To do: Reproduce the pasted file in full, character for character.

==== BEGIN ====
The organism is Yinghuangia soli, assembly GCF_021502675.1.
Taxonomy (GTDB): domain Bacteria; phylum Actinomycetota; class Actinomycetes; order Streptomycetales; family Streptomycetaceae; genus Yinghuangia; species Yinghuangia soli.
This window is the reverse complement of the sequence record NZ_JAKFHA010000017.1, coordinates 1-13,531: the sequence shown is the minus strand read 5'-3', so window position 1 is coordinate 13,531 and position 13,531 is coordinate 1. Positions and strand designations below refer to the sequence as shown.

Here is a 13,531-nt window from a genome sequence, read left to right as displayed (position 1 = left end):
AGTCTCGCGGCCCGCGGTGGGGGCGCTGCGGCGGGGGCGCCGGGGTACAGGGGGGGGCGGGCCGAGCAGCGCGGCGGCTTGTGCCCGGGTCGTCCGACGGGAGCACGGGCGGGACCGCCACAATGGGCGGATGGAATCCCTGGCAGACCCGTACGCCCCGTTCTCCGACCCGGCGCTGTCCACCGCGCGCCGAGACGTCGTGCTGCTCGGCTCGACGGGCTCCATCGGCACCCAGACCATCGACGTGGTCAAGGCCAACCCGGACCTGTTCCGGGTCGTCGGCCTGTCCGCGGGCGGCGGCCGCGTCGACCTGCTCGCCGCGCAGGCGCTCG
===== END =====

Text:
The organism is Yinghuangia soli, assembly GCF_021502675.1.
Taxonomy (GTDB): domain Bacteria; phylum Actinomycetota; class Actinomycetes; order Streptomycetales; family Streptomycetaceae; genus Yinghuangia; species Yinghuangia soli.
This window is the reverse complement of the sequence record NZ_JAKFHA010000017.1, coordinates 1-13,531: the sequence shown is the minus strand read 5'-3', so window position 1 is coordinate 13,531 and position 13,531 is coordinate 1. Positions and strand designations below refer to the sequence as shown.

Here is a 13,531-nt window from a genome sequence, read left to right as displayed (position 1 = left end):
AGTCTCGCGGCCCGCGGTGGGGGCGCTGCGGCGGGGGCGCCGGGGTACAGGGGGGGGCGGGCCGAGCAGCGCGGCGGCTTGTGCCCGGGTCGTCCGACGGGAGCACGGGCGGGACCGCCACAATGGGCGGATGGAATCCCTGGCAGACCCGTACGCCCCGTTCTCCGACCCGGCGCTGTCCACCGCGCGCCGAGACGTCGTGCTGCTCGGCTCGACGGGCTCCATCGGCACCCAGACCATCGACGTGGTCAAGGCCAACCCGGACCTGTTCCGGGTCGTCGGCCTGTCCGCGGGCGGCGGCCGCGTCGACCTGCTCGCCGCGCAGGCGCTCG